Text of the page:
Becoming a millionaire could be just 23 years away for those who are motivated enough to max out their 401(k)s every year. It may not be the fastest or most exciting path to becoming a millionaire, but it's a much surer bet than trying to get lucky on lottery tickets. Below, I'll walk you through the math and we'll take a look at how you might even be able to speed up the process.

How maxing out your 401(k) can make you a millionaire in 23 years

First question: What does it mean to max out your 401(k)? The answer varies from year to year. In 2020 and 2021, you're allowed to contribute up to $19,500 to your 401(k) if you're under 50, or $26,000 if you're 50 or older.

Smiling man holding handful of hundred dollar bills

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For the purpose of this example, I assumed that you started saving at 22 and contributed $19,500 per year. That comes out to $1,625 per month. If you saved this amount every month for 23 years and earned a 7% average annual rate of return, you'd have a little over $1 million by the time you were 45. 

Now, this scenario makes a lot of assumptions, and changing any of these affects how long it would take you to achieve millionaire status. First, it assumes you're consistently saving $19,500 per year. If you save less than this in a certain year, it's obviously going to take a little longer to reach seven figures. On the other hand, if the government increases the annual 401(k) contribution limits in future years, as it's likely to do at some point, that could enable you to save more in a given year and become a millionaire faster.

The above example also assumes you earn a 7% average annual rate of return on your investments. Some years you may only earn 5%, and other years you might earn 8%. There isn't any way to predict exactly how your investments will perform, so you can only ever get a rough estimate of when you'll hit your target. That's why you need to review your retirement plan and make small adjustments annually to keep yourself on track, whether you're trying to max out your 401(k) or not.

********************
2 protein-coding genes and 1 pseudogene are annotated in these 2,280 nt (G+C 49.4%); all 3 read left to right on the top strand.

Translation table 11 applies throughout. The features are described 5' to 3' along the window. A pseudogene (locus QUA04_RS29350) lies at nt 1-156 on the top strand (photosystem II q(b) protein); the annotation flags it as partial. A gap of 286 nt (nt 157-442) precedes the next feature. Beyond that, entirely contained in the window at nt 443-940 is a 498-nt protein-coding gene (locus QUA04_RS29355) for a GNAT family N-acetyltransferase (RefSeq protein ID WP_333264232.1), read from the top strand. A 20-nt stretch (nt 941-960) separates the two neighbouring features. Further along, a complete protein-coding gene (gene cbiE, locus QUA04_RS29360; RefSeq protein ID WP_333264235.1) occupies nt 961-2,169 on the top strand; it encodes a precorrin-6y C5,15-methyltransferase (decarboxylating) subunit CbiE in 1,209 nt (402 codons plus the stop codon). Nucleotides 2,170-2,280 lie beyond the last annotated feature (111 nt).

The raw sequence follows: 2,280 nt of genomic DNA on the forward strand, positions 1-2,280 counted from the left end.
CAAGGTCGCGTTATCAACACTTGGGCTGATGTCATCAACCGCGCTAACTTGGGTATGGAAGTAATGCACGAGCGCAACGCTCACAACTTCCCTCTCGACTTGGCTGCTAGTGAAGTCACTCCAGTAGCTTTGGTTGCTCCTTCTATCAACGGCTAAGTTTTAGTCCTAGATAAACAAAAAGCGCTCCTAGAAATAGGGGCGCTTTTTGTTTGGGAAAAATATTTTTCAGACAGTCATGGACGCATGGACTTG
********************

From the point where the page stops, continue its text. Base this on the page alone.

Finally, our scenario doesn't include any company match or after-tax 401(k) contributions. A company match is money your employer contributes to your 401(k) on your behalf, while after-tax contributions are a special type of contribution you may be able to make if you'd like to set aside even more for retirement. They don't give you the same tax breaks as your first $19,500 in contributions, but they could still help you save a little money. 

Altogether, you're allowed to add up to $57,000 to your 401(k) in 2020 or $58,000 in 2021. Adults 50 and older can add another $6,500 to these totals. This includes your first $19,500 or $26,000, plus any company match and after-tax contributions.

How to max out your 401(k)

I imagine the next question a lot of you are asking is how you're supposed to find a spare $19,500 every year. That's fair. But the first thing to remember is that you don't necessarily have to save that much. If you're getting an employer match, you may be able to get to $19,500 without saving all that on your own. And there's no rule saying you have to max out your 401(k) in order to retire a millionaire. It's totally possible to save $1 million or more and never max out your 401(k). It'll just take you a little longer to get there.

But if you're determined to save $19,500 this year or next year, the first step is to look at your budget to see where you can make changes to give yourself some extra cash for retirement. See if you can eliminate unnecessary purchases and look for ways to lower your essential expenses, like using coupons or credit card rewards to save a few dollars.

You should also investigate ways to increase your income. Requesting a raise might not be an option in the current economic climate, but you can always check with other companies in your industry to see if they're hiring and offering a more competitive wage. Or consider starting a side hustle. If you increase your 401(k) contributions to account for what you're earning from your side job, it shouldn't have a huge effect on your tax bill for the year.

If you find you can't save as much as you want to in a given month, don't get discouraged. Just do your best and adjust as you go along. You might be able to contribute more the following month to make up for the month you were short, or maybe it'll just take you a little longer to reach your goal. But as long as you're focused and contributing consistently, you can be pretty confident you'll get there eventually.